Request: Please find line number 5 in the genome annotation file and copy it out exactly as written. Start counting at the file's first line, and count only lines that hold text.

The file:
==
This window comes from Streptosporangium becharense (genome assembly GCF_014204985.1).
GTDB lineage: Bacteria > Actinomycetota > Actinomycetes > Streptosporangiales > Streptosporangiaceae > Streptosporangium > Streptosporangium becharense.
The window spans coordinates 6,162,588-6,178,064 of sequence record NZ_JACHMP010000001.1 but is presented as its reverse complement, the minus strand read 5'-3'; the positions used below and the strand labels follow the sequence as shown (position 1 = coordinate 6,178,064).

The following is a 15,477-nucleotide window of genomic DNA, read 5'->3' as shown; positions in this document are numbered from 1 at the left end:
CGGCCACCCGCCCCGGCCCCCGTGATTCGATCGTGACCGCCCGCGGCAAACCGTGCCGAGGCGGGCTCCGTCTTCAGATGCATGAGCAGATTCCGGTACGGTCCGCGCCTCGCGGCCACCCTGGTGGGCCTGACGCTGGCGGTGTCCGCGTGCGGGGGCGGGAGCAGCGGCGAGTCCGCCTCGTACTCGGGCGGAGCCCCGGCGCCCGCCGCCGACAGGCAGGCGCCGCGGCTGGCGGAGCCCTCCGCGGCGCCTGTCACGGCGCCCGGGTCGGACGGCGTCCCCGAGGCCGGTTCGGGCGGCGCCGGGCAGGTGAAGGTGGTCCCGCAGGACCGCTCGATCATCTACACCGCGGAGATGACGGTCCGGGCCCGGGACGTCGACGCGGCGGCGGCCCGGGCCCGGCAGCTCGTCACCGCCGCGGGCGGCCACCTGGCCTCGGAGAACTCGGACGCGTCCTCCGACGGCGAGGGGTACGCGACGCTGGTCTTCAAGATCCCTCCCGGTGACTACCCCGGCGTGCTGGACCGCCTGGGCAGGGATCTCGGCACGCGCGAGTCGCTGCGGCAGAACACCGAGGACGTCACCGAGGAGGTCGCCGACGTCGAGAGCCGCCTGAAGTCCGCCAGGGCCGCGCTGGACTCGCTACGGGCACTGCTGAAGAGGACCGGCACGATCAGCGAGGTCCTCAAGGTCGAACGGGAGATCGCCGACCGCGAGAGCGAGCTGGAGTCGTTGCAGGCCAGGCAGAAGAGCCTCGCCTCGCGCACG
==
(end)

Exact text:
CGGCCACCCGCCCCGGCCCCCGTGATTCGATCGTGACCGCCCGCGGCAAACCGTGCCGAGGCGGGCTCCGTCTTCAGATGCATGAGCAGATTCCGGTACGGTCCGCGCCTCGCGGCCACCCTGGTGGGCCTGACGCTGGCGGTGTCCGCGTGCGGGGGCGGGAGCAGCGGCGAGTCCGCCTCGTACTCGGGCGGAGCCCCGGCGCCCGCCGCCGACAGGCAGGCGCCGCGGCTGGCGGAGCCCTCCGCGGCGCCTGTCACGGCGCCCGGGTCGGACGGCGTCCCCGAGGCCGGTTCGGGCGGCGCCGGGCAGGTGAAGGTGGTCCCGCAGGACCGCTCGATCATCTACACCGCGGAGATGACGGTCCGGGCCCGGGACGTCGACGCGGCGGCGGCCCGGGCCCGGCAGCTCGTCACCGCCGCGGGCGGCCACCTGGCCTCGGAGAACTCGGACGCGTCCTCCGACGGCGAGGGGTACGCGACGCTGGTCTTCAAGATCCCTCCCGGTGACTACCCCGGCGTGCTGGACCGCCTGGGCAGGGATCTCGGCACGCGCGAGTCGCTGCGGCAGAACACCGAGGACGTCACCGAGGAGGTCGCCGACGTCGAGAGCCGCCTGAAGTCCGCCAGGGCCGCGCTGGACTCGCTACGGGCACTGCTGAAGAGGACCGGCACGATCAGCGAGGTCCTCAAGGTCGAACGGGAGATCGCCGACCGCGAGAGCGAGCTGGAGTCGTTGCAGGCCAGGCAGAAGAGCCTCGCCTCGCGCACG